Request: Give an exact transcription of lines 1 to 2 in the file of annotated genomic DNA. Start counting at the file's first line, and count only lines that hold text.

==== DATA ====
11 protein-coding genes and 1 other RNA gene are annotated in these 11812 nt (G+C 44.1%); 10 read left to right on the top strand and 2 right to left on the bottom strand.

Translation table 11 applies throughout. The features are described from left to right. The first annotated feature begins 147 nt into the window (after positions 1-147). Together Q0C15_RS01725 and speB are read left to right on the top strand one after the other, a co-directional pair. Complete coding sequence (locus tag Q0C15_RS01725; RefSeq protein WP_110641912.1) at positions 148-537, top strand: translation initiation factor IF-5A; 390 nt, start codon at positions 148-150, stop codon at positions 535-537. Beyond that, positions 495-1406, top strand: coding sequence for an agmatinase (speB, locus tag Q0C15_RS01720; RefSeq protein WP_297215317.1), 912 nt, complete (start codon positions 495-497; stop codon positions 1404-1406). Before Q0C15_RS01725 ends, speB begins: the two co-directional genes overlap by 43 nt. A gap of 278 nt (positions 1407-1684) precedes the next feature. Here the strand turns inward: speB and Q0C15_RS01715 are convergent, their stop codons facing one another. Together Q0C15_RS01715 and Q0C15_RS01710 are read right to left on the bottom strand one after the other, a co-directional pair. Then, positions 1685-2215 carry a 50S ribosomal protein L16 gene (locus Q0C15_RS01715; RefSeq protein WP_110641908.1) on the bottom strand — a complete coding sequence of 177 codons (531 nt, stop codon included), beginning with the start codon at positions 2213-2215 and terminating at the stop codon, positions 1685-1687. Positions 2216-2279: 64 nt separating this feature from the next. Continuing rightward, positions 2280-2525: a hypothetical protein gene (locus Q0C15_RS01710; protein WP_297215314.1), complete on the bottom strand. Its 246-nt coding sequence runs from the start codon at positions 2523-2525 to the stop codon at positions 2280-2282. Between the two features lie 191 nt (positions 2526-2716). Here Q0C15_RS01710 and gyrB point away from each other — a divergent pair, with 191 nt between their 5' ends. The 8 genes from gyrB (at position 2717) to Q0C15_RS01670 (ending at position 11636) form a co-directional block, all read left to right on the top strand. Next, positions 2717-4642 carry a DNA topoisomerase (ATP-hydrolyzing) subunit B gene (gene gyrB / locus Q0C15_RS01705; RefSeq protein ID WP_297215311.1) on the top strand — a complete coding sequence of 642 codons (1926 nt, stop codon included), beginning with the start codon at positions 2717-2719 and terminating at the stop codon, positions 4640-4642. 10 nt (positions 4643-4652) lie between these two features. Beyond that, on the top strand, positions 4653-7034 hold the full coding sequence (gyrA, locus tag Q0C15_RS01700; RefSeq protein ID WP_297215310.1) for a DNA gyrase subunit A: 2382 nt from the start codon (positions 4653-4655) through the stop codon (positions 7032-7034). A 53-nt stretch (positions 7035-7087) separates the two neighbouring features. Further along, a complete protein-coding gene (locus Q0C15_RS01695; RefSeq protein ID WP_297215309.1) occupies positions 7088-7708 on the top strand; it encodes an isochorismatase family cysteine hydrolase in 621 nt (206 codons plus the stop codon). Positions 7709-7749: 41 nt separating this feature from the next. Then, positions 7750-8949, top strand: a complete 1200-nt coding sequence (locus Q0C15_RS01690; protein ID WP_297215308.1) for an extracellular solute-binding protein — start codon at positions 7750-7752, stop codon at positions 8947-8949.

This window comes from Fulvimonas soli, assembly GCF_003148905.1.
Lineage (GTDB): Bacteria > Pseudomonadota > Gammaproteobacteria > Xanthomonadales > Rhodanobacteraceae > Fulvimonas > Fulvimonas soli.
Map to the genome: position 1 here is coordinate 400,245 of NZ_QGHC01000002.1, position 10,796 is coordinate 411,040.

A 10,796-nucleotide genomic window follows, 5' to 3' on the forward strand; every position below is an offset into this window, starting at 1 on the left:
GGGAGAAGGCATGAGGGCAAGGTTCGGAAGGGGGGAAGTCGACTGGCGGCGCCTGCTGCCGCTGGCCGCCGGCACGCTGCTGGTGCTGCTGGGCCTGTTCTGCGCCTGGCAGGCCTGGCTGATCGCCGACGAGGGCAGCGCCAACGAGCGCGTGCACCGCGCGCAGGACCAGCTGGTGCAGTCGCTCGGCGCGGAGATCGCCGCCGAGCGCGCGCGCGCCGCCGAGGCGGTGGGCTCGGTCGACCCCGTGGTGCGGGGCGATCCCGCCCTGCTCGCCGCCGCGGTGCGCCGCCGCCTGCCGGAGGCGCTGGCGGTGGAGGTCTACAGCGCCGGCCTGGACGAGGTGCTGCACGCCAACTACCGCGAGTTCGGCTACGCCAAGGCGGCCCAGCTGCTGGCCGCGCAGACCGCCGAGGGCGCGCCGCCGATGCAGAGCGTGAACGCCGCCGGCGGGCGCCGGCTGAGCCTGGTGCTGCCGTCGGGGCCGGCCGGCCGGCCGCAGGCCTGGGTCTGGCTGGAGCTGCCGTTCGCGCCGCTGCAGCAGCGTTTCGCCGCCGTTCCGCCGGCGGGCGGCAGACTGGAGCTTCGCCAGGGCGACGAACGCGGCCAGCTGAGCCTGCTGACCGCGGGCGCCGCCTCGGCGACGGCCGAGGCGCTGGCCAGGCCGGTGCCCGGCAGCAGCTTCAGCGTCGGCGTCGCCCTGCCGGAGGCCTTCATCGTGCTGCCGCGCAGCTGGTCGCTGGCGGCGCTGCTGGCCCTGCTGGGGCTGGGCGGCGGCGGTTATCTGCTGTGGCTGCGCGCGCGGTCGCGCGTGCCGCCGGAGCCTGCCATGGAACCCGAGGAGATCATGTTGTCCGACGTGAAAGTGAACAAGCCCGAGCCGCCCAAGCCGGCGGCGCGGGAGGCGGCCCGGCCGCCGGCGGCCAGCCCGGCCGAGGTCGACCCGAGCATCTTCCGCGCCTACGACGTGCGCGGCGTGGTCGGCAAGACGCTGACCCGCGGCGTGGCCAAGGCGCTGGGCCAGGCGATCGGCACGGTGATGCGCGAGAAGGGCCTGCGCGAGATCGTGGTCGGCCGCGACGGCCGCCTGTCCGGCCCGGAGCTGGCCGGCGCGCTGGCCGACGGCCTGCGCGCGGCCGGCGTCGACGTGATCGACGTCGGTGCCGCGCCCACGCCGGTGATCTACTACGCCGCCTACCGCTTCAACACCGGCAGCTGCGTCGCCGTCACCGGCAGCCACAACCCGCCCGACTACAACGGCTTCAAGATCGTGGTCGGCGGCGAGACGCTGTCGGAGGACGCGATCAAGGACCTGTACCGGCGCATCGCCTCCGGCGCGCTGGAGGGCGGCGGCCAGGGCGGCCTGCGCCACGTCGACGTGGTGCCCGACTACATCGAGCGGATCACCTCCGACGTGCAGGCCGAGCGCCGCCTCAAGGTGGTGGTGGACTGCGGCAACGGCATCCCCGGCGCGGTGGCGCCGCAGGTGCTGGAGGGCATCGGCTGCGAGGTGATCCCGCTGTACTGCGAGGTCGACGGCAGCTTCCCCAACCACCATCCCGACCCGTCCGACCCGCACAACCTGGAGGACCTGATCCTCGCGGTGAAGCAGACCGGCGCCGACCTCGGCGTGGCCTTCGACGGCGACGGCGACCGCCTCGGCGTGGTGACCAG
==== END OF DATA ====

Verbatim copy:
11 protein-coding genes and 1 other RNA gene are annotated in these 11812 nt (G+C 44.1%); 10 read left to right on the top strand and 2 right to left on the bottom strand.

Translation table 11 applies throughout. The features are described from left to right. The first annotated feature begins 147 nt into the window (after positions 1-147). Together Q0C15_RS01725 and speB are read left to right on the top strand one after the other, a co-directional pair. Complete coding sequence (locus tag Q0C15_RS01725; RefSeq protein WP_110641912.1) at positions 148-537, top strand: translation initiation factor IF-5A; 390 nt, start codon at positions 148-150, stop codon at positions 535-537. Beyond that, positions 495-1406, top strand: coding sequence for an agmatinase (speB, locus tag Q0C15_RS01720; RefSeq protein WP_297215317.1), 912 nt, complete (start codon positions 495-497; stop codon positions 1404-1406). Before Q0C15_RS01725 ends, speB begins: the two co-directional genes overlap by 43 nt. A gap of 278 nt (positions 1407-1684) precedes the next feature. Here the strand turns inward: speB and Q0C15_RS01715 are convergent, their stop codons facing one another. Together Q0C15_RS01715 and Q0C15_RS01710 are read right to left on the bottom strand one after the other, a co-directional pair. Then, positions 1685-2215 carry a 50S ribosomal protein L16 gene (locus Q0C15_RS01715; RefSeq protein WP_110641908.1) on the bottom strand — a complete coding sequence of 177 codons (531 nt, stop codon included), beginning with the start codon at positions 2213-2215 and terminating at the stop codon, positions 1685-1687. Positions 2216-2279: 64 nt separating this feature from the next. Continuing rightward, positions 2280-2525: a hypothetical protein gene (locus Q0C15_RS01710; protein WP_297215314.1), complete on the bottom strand. Its 246-nt coding sequence runs from the start codon at positions 2523-2525 to the stop codon at positions 2280-2282. Between the two features lie 191 nt (positions 2526-2716). Here Q0C15_RS01710 and gyrB point away from each other — a divergent pair, with 191 nt between their 5' ends. The 8 genes from gyrB (at position 2717) to Q0C15_RS01670 (ending at position 11636) form a co-directional block, all read left to right on the top strand. Next, positions 2717-4642 carry a DNA topoisomerase (ATP-hydrolyzing) subunit B gene (gene gyrB / locus Q0C15_RS01705; RefSeq protein ID WP_297215311.1) on the top strand — a complete coding sequence of 642 codons (1926 nt, stop codon included), beginning with the start codon at positions 2717-2719 and terminating at the stop codon, positions 4640-4642. 10 nt (positions 4643-4652) lie between these two features. Beyond that, on the top strand, positions 4653-7034 hold the full coding sequence (gyrA, locus tag Q0C15_RS01700; RefSeq protein ID WP_297215310.1) for a DNA gyrase subunit A: 2382 nt from the start codon (positions 4653-4655) through the stop codon (positions 7032-7034). A 53-nt stretch (positions 7035-7087) separates the two neighbouring features. Further along, a complete protein-coding gene (locus Q0C15_RS01695; RefSeq protein ID WP_297215309.1) occupies positions 7088-7708 on the top strand; it encodes an isochorismatase family cysteine hydrolase in 621 nt (206 codons plus the stop codon). Positions 7709-7749: 41 nt separating this feature from the next. Then, positions 7750-8949, top strand: a complete 1200-nt coding sequence (locus Q0C15_RS01690; protein ID WP_297215308.1) for an extracellular solute-binding protein — start codon at positions 7750-7752, stop codon at positions 8947-8949.